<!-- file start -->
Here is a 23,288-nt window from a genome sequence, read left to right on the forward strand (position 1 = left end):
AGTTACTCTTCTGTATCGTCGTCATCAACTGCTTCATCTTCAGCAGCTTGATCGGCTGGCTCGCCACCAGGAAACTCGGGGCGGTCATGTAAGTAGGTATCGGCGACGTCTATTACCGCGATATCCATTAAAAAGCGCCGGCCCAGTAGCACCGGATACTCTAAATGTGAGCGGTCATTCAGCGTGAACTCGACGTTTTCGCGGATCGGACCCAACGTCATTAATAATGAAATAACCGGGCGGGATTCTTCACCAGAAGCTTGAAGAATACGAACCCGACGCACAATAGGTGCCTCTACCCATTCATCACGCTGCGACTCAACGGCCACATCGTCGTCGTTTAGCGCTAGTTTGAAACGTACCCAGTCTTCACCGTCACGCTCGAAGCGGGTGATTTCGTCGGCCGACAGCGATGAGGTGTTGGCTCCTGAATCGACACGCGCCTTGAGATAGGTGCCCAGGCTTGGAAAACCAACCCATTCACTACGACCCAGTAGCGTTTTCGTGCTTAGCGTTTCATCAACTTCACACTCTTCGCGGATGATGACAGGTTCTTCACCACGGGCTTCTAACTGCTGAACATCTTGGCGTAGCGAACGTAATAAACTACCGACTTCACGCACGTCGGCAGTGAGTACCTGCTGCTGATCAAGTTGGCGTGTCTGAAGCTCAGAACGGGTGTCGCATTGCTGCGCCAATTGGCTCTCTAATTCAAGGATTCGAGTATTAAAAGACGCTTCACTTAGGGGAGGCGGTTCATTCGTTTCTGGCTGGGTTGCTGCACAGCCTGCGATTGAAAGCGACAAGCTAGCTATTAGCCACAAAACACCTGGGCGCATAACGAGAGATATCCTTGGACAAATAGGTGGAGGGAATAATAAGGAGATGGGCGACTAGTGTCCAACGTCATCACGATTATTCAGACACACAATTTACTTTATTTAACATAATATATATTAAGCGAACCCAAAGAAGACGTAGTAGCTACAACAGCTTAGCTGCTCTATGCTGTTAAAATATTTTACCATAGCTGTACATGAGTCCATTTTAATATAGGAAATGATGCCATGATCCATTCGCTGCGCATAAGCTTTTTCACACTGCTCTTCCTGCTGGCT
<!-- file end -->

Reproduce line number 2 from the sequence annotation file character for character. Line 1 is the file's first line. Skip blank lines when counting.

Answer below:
AGTTACTCTTCTGTATCGTCGTCATCAACTGCTTCATCTTCAGCAGCTTGATCGGCTGGCTCGCCACCAGGAAACTCGGGGCGGTCATGTAAGTAGGTATCGGCGACGTCTATTACCGCGATATCCATTAAAAAGCGCCGGCCCAGTAGCACCGGATACTCTAAATGTGAGCGGTCATTCAGCGTGAACTCGACGTTTTCGCGGATCGGACCCAACGTCATTAATAATGAAATAACCGGGCGGGATTCTTCACCAGAAGCTTGAAGAATACGAACCCGACGCACAATAGGTGCCTCTACCCATTCATCACGCTGCGACTCAACGGCCACATCGTCGTCGTTTAGCGCTAGTTTGAAACGTACCCAGTCTTCACCGTCACGCTCGAAGCGGGTGATTTCGTCGGCCGACAGCGATGAGGTGTTGGCTCCTGAATCGACACGCGCCTTGAGATAGGTGCCCAGGCTTGGAAAACCAACCCATTCACTACGACCCAGTAGCGTTTTCGTGCTTAGCGTTTCATCAACTTCACACTCTTCGCGGATGATGACAGGTTCTTCACCACGGGCTTCTAACTGCTGAACATCTTGGCGTAGCGAACGTAATAAACTACCGACTTCACGCACGTCGGCAGTGAGTACCTGCTGCTGATCAAGTTGGCGTGTCTGAAGCTCAGAACGGGTGTCGCATTGCTGCGCCAATTGGCTCTCTAATTCAAGGATTCGAGTATTAAAAGACGCTTCACTTAGGGGAGGCGGTTCATTCGTTTCTGGCTGGGTTGCTGCACAGCCTGCGATTGAAAGCGACAAGCTAGCTATTAGCCACAAAACACCTGGGCGCATAACGAGAGATATCCTTGGACAAATAGGTGGAGGGAATAATAAGGAGATGGGCGACTAGTGTCCAACGTCATCACGATTATTCAGACACACAATTTACTTTATTTAACATAATATATATTAAGCGAACCCAAAGAAGACGTAGTAGCTACAACAGCTTAGCTGCTCTATGCTGTTAAAATATTTTACCATAGCTGTACATGAGTCCATTTTAATATAGGAAATGATGCCATGATCCATTCGCTGCGCATAAGCTTTTTCACACTGCTCTTCCTGCTGGCT